Notwithstanding Berryhill's argument, we find that the trial court properly sustained the prosecutor's hearsay objection to the proffered evidence, because the circumstances failed to suggest that Willcutt's statement was “the apparently spontaneous product of [an] occurrence operating upon the visual, auditory, or other perceptive sense of the speaker.” McElroy's Alabama Evidence, § 265.01(1) at 1281 (noting that the res gestae exception to the hearsay rule is more properly viewed as the “spontaneous exclamation” exception or the “excited utterance” exception; see Part I of this opinion). Neither did the facts indicate that Willcutt's statement was made “at such time and under such circumstances as to be part of the transaction which they purport to explain.” Lovett v. State, 491 So.2d 1034, 1036 (Ala.Cr.App.), cert. denied, 491 So.2d 1039 (Ala.1986) (discussing the standard for the admissibility of statements of homicide victims under the res gestae exception to the hearsay rule). The trial court did not abuse its discretion in disallowing the testimony concerning Willcutt's statement.
Berryhill next contends that the trial court erred in failing to grant his motion for a mistrial when, during jury selection, a prospective juror expressed his opinion as to Berryhill's guilt in the presence of the jury venire.
During voir dire, Berryhill's counsel asked the entire venire questions regarding the members' ability to remain impartial when hearing testimony or other evidence regarding drugs, drug possession, or drug use and whether they would be able to serve on a jury for an extended period. In response to these questions, the following exchange took place between Berryhill's counsel and the prospective juror in question:
“[Prospective juror]: I also need to go back to your last question, too, about drugs. But I will start with this one.
“I am self-employed. I can't afford to be here. I have asked to be excused and I couldn't see going that far.
“But getting back to the drugs. I have a brother that does drugs. I am totally against them and I always say if he didn't work, he'd steal. The only reason he doesn't steal is because he works.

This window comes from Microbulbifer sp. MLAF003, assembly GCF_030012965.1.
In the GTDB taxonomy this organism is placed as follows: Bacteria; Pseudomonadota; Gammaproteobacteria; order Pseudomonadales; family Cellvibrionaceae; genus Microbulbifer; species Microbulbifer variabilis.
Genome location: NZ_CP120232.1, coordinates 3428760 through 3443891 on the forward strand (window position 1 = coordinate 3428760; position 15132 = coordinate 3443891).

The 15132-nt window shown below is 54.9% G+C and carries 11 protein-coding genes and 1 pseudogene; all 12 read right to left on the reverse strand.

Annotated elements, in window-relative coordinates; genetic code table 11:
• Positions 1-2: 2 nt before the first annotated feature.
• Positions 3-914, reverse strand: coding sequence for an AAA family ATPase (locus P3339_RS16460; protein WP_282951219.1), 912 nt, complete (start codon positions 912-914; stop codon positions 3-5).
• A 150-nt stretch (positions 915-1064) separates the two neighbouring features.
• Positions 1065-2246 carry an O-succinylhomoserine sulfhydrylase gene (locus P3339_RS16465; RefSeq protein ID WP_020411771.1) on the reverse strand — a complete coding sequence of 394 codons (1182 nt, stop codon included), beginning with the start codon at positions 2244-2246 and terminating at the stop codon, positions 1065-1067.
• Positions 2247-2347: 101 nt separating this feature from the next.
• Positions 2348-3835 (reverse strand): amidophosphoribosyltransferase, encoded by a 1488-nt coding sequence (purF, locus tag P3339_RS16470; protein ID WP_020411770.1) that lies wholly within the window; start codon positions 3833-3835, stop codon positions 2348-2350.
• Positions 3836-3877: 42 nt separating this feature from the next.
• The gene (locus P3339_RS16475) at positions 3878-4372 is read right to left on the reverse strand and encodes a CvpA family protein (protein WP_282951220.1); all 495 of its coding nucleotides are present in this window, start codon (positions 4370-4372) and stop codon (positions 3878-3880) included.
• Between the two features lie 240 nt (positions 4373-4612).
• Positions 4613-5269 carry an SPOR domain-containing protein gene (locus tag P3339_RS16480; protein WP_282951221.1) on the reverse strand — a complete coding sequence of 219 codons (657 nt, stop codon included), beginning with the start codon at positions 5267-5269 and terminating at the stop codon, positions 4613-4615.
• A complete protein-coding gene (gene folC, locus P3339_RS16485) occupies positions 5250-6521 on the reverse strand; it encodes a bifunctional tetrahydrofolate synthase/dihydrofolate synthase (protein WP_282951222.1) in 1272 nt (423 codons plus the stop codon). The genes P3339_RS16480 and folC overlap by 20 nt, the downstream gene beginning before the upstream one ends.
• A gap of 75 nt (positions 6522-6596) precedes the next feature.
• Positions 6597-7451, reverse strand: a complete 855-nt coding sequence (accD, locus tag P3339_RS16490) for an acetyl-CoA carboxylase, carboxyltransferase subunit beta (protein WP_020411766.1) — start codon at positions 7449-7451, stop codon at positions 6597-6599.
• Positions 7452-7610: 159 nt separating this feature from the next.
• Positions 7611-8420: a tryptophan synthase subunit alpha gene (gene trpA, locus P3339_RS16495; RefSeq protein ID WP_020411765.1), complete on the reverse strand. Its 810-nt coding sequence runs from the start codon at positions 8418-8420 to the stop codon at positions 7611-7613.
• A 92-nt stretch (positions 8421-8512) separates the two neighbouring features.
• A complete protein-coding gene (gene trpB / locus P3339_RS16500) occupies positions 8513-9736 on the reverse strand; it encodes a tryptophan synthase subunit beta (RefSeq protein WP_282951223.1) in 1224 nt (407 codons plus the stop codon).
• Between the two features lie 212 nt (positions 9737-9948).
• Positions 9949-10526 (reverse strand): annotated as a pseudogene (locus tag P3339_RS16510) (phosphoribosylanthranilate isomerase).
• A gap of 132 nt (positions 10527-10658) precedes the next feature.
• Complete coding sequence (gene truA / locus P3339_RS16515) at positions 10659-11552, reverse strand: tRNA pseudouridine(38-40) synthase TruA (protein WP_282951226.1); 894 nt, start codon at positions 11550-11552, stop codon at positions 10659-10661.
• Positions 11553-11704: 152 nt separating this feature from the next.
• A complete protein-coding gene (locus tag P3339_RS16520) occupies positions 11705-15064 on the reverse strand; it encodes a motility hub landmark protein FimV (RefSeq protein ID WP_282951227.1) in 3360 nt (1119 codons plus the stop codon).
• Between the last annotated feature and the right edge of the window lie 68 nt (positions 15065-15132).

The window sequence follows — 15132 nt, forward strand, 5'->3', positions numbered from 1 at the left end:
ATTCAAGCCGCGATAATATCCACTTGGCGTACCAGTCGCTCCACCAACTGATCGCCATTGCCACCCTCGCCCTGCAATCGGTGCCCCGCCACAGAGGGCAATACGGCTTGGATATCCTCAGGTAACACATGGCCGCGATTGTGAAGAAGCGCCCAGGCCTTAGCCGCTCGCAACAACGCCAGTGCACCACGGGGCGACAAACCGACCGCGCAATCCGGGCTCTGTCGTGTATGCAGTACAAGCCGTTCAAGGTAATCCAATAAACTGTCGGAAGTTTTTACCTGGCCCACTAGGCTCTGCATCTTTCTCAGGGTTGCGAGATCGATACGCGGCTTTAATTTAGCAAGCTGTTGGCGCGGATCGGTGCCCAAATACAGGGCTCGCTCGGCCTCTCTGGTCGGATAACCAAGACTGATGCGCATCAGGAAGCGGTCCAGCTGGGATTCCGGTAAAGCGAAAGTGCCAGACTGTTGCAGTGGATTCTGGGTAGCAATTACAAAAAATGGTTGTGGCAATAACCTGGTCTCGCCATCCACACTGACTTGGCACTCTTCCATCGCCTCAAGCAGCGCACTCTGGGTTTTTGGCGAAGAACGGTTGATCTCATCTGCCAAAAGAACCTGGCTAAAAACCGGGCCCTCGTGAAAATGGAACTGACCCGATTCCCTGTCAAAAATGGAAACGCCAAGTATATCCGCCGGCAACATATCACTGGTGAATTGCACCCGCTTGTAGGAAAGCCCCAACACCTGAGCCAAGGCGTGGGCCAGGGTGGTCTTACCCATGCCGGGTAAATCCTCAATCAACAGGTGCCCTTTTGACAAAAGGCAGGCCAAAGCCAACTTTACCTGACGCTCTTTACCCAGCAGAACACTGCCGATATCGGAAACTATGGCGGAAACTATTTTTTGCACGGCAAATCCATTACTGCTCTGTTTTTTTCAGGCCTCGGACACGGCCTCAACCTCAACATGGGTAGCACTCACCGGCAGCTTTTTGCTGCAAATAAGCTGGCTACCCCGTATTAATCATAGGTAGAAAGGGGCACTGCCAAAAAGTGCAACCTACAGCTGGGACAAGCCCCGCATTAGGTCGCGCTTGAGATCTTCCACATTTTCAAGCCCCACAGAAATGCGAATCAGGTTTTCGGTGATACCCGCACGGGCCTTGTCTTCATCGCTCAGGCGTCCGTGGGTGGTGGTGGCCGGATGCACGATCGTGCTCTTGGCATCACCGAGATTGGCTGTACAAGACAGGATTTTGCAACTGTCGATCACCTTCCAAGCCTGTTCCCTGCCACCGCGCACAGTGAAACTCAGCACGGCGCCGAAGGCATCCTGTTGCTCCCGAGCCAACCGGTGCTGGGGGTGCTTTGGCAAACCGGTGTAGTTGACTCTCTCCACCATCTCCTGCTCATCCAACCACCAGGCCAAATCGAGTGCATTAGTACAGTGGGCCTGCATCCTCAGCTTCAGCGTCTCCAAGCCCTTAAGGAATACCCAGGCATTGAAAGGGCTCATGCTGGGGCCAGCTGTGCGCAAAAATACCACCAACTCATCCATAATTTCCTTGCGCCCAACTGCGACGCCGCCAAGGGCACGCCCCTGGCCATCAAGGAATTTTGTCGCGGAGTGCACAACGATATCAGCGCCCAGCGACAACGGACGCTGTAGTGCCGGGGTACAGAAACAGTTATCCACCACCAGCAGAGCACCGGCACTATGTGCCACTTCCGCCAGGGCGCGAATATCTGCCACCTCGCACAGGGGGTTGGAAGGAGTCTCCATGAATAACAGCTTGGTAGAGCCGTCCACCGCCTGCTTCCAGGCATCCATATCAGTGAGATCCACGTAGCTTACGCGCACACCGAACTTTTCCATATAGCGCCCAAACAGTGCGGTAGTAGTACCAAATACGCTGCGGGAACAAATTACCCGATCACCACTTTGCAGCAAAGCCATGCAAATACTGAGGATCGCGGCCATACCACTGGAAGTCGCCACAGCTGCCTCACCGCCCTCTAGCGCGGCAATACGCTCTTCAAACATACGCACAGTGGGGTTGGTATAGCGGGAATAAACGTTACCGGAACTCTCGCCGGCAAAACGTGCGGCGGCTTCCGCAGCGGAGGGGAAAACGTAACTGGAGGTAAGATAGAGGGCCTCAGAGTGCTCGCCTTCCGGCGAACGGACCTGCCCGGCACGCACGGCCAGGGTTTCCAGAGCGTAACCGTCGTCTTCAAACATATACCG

“[Berryhill's counsel]: Yes, sir.
“[Prospective juror]: And I don't know the young man and, not personal-then, it is-he looks guilty.”
(R. 516-17.) (Emphasis added.)
Berryhill's counsel then allowed the other prospective jurors to answer whether they had any problem with serving on a jury for an extended period. Later, the trial court divided the venire into separate panels for further voir dire. Thereafter, Berryhill's counsel moved for a mistrial based on the prospective juror's statement that Berryhill “look[ed] guilty.” The trial court stated that it would give the venire curative instructions regarding the comment. When asked whether it was denying the mistrial motion, the trial court stated that it would delay its ruling until it had polled the jury. As each venire panel was brought in for questioning, the trial court instructed the veniremembers to disregard the comment and asked “if there [were] any jurors that would not be able to follow [the] court's instruction and would hold [the prospective juror's] statement against the defendant.” (R. 530.)
It is apparent from the record that Berryhill never renewed the motion for a mistrial after the trial court questioned each member of each venire panel. It appears that Berryhill was satisfied with the trial court's curative instructions and the responses of the other prospective jurors. Because Berryhill made no effort to renew the motion or to otherwise elicit a ruling on the matter, this issue is procedurally barred from our review. White v. State, 589 So.2d 765, 766 (Ala.Cr.App.1991). This court will not review the merits of a motion presented by the appellant at trial unless the court below has issued a ruling adverse to the appellant on the motion. Knight v. State, 623 So.2d 376, 379 (Ala.Cr.App.1993). It is the appellant's duty to preserve the record for appeal by invoking a ruling from the trial court. White, 589 So.2d at 766.
Berryhill next contends that the trial court erred in denying his second motion for a mistrial when, later in the trial, Willcutt's daughter, after testifying and in full view of the jury, allegedly walked behind Berryhill, made a motion with her finger “like a gun,” pointed her finger at Berryhill's head, and mouthed the word “pow.” This event evidently took place on Saturday evening, and Berryhill's counsel was unable to bring it to the trial court's attention until the following Monday morning when court resumed. At that time, Berryhill's counsel moved for a mistrial. The trial court brought the jury in and asked the jurors whether they had seen Willcutt's daughter make the gesture. Seven jurors responded that they had seen the gesture. The jurors who did not respond were asked to leave the room, and the jurors who remained were instructed as follows:
“THE COURT: First of all, ladies and gentlemen, the incident that took place was highly improper on the part of [Willcutt's daughter] and, at this time, I would like to instruct you to please disregard that and not hold it against the defendant.